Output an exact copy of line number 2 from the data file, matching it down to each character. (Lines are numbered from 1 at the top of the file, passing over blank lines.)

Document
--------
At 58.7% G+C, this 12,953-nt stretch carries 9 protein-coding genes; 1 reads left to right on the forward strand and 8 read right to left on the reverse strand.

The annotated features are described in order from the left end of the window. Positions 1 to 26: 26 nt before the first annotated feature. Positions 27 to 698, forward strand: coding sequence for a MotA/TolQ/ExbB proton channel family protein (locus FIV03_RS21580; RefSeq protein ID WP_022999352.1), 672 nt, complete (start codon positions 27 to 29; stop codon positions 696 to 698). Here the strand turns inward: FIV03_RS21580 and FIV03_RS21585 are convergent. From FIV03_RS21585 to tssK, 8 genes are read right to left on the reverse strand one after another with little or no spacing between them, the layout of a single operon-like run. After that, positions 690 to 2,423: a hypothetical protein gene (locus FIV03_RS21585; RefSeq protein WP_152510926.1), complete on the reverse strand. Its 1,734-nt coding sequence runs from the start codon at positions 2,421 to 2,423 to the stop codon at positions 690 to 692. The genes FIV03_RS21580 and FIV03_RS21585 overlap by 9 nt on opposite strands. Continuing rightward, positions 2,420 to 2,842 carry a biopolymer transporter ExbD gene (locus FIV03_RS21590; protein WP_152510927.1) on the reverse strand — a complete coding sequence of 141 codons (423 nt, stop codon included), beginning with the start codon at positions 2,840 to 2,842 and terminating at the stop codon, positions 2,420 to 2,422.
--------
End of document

The annotated features are described in order from the left end of the window. Positions 1 to 26: 26 nt before the first annotated feature. Positions 27 to 698, forward strand: coding sequence for a MotA/TolQ/ExbB proton channel family protein (locus FIV03_RS21580; RefSeq protein ID WP_022999352.1), 672 nt, complete (start codon positions 27 to 29; stop codon positions 696 to 698). Here the strand turns inward: FIV03_RS21580 and FIV03_RS21585 are convergent. From FIV03_RS21585 to tssK, 8 genes are read right to left on the reverse strand one after another with little or no spacing between them, the layout of a single operon-like run. After that, positions 690 to 2,423: a hypothetical protein gene (locus FIV03_RS21585; RefSeq protein WP_152510926.1), complete on the reverse strand. Its 1,734-nt coding sequence runs from the start codon at positions 2,421 to 2,423 to the stop codon at positions 690 to 692. The genes FIV03_RS21580 and FIV03_RS21585 overlap by 9 nt on opposite strands. Continuing rightward, positions 2,420 to 2,842 carry a biopolymer transporter ExbD gene (locus FIV03_RS21590; protein WP_152510927.1) on the reverse strand — a complete coding sequence of 141 codons (423 nt, stop codon included), beginning with the start codon at positions 2,840 to 2,842 and terminating at the stop codon, positions 2,420 to 2,422.